We are a long way from recovery and not far from the European elections. Will the voters want to demand a different set of solutions? A Green and sustainable economic model?
I had forgotten just how attractive Madrid could be. Perhaps it does not have the elegance of Paris, nor the grandeur of its boulevards - but even on a grey and windy March day, Madrid has something of the same period feel.
I am here with Monica Frassoni and Jacqueline Cremers to meet Equo, the new Spanish Green party. We will be back in May for our upcoming Spring Council meeting, but this visit is to check over locations and to talk to civil society organisations, journalists and other commentators about the political landscape, and the prospects for the Green movement here.
Equo has applied to become a member of the EGP and it is our normal practice to undertake what we call a fact-finding mission. The news is good, as far as the potential Green vote is concerned. There is definitely an electoral space we can occupy, but the system is heavily skewed towards a two-party system and it will be a fight for the Green voice to be heard.
The current Partido Popular (People’s Party) government is turning back the clock on social and environmental rights under the guise of dealing with the economic crisis. Although civil society can bring a million protesters on to the streets, the right wing government, aided by a compliant mainstream press, does not respond to their outcries. An indicator of the depth of the crisis is the fact that there is one NGO dedicated solely to helping people who have been evicted from their homes through inability to pay their rents or repay their bank loans.
In central Madrid there are, at first, few outward signs of this misery. It is not Athens and there is no rotting rubbish lying uncollected. But when you look more closely in the side streets, you see the shuttered shops and the graffiti. One give-away indicator is that even in Plaza Mayor, the centrepiece of Madrid, the upper floors of the grand buildings are full of notices advertising apartments to let.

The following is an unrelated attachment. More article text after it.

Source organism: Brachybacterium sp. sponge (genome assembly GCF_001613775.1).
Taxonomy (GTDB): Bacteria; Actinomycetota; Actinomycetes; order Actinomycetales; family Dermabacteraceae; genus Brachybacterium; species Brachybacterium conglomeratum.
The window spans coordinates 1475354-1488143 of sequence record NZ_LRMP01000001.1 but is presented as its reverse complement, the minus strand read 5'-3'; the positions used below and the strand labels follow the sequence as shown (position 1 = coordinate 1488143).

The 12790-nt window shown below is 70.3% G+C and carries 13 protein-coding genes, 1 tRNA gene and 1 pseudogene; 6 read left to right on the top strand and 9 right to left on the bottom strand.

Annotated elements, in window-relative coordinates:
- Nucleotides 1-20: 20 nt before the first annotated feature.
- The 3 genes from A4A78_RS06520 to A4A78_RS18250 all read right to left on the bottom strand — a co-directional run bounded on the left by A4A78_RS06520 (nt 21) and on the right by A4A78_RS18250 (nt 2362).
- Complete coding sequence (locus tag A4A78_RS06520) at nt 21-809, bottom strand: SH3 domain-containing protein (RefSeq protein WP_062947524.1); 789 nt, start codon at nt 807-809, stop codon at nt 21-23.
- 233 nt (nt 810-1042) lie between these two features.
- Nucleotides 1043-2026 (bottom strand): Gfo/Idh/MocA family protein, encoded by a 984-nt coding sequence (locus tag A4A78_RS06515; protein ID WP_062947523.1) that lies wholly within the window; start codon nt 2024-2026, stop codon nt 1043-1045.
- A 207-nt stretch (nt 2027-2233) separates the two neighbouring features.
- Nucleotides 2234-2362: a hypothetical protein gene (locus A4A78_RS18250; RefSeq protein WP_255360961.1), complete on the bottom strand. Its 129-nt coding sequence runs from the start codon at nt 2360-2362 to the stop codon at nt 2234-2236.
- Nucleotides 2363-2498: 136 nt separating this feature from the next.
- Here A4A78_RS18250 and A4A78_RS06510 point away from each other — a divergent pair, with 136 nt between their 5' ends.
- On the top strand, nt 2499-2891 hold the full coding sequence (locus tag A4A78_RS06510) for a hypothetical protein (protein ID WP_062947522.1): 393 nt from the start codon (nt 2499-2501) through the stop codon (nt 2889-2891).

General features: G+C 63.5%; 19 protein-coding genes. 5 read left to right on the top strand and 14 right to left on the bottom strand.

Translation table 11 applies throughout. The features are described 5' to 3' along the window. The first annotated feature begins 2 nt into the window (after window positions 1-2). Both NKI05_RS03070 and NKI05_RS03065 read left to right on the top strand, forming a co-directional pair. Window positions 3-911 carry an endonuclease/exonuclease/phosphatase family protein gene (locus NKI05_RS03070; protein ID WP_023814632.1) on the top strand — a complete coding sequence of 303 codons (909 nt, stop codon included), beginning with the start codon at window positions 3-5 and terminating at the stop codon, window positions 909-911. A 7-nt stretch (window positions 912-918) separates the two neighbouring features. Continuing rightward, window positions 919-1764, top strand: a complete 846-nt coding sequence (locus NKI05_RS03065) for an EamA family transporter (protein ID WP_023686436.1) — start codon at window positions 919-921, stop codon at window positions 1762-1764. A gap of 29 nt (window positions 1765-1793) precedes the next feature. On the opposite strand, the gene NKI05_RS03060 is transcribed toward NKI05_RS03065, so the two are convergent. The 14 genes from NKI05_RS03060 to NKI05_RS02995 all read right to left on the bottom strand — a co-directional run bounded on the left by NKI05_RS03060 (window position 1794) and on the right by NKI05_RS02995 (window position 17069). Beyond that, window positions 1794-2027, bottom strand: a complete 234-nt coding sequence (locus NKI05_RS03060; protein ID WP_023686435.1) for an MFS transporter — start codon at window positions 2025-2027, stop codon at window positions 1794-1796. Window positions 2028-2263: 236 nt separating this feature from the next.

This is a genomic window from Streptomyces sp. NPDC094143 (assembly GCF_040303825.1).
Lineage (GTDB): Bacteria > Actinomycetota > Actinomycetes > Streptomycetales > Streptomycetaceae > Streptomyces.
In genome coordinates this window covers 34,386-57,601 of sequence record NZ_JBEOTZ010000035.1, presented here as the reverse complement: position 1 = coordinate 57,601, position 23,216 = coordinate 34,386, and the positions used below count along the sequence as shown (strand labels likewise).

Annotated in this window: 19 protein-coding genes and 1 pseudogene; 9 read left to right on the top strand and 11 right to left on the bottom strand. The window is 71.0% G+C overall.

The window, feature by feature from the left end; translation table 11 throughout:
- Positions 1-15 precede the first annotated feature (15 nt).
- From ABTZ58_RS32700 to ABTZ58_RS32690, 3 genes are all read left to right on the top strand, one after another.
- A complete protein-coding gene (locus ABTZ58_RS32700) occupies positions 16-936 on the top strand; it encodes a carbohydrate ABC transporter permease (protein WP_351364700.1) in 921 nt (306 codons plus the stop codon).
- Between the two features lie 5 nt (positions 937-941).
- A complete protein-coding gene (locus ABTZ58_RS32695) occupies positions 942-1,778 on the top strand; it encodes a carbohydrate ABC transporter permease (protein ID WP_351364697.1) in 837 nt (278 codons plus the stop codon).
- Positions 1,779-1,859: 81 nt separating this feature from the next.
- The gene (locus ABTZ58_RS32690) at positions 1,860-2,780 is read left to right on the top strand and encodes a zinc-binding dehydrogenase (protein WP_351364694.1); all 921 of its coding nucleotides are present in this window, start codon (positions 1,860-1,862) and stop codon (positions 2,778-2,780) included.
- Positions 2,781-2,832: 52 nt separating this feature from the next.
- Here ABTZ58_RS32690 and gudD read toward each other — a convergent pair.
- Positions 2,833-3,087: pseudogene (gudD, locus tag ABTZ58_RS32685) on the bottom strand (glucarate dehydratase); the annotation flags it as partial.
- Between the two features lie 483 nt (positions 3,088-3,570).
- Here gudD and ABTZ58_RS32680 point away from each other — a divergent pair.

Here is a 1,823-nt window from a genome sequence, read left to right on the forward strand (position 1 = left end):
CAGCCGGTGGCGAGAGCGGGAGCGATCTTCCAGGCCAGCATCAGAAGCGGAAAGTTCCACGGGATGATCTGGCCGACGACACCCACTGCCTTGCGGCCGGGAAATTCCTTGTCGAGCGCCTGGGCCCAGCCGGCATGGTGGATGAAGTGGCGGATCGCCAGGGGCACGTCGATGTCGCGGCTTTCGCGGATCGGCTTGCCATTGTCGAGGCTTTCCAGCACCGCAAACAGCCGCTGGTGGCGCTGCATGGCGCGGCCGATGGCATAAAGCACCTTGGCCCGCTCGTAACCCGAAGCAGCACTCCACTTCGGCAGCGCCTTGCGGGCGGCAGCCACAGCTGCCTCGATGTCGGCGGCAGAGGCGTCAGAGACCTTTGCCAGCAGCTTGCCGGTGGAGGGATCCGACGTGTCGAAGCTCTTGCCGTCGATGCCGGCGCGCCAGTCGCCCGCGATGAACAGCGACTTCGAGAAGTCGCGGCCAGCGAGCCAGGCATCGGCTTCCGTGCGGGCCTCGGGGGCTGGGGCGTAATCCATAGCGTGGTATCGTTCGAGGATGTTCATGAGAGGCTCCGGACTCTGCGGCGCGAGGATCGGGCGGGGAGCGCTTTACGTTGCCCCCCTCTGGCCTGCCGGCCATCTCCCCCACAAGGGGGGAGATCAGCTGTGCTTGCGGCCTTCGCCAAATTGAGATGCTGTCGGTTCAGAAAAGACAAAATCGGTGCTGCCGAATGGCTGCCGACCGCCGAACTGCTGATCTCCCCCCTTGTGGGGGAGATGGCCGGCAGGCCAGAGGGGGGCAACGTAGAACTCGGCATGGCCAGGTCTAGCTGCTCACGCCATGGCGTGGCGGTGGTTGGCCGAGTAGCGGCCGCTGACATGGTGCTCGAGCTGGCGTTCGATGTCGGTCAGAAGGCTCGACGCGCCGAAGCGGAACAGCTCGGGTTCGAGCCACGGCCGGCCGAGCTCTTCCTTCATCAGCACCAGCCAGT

In between meetings, we are trying to keep track of what has been happening in Cyprus. The bail-out there seems, at last, to have been agreed upon without penalising the smaller depositors. But the insensitivities of the troika are almost unbelievable and the consequences have not yet manifested themselves.
The latest news was about the chair of the Eurozone frantically trying to take his foot out of his mouth after having stated that the Cyprus “model” of confiscating bank deposits could be applied elsewhere. Panic in the markets, Euro exchange rates once more heading south, Spanish and Italian banks fearing a flight of their capital accounts to safer (northern) havens and a general feeling that our lords and masters have handled this latest round of the Euro-crisis with staggering incompetence.
We are a long way from recovery and not far from the European elections. Will the voters want to demand a different set of solutions? A Green and sustainable economic model? Place your bets, ladies and gentlemen.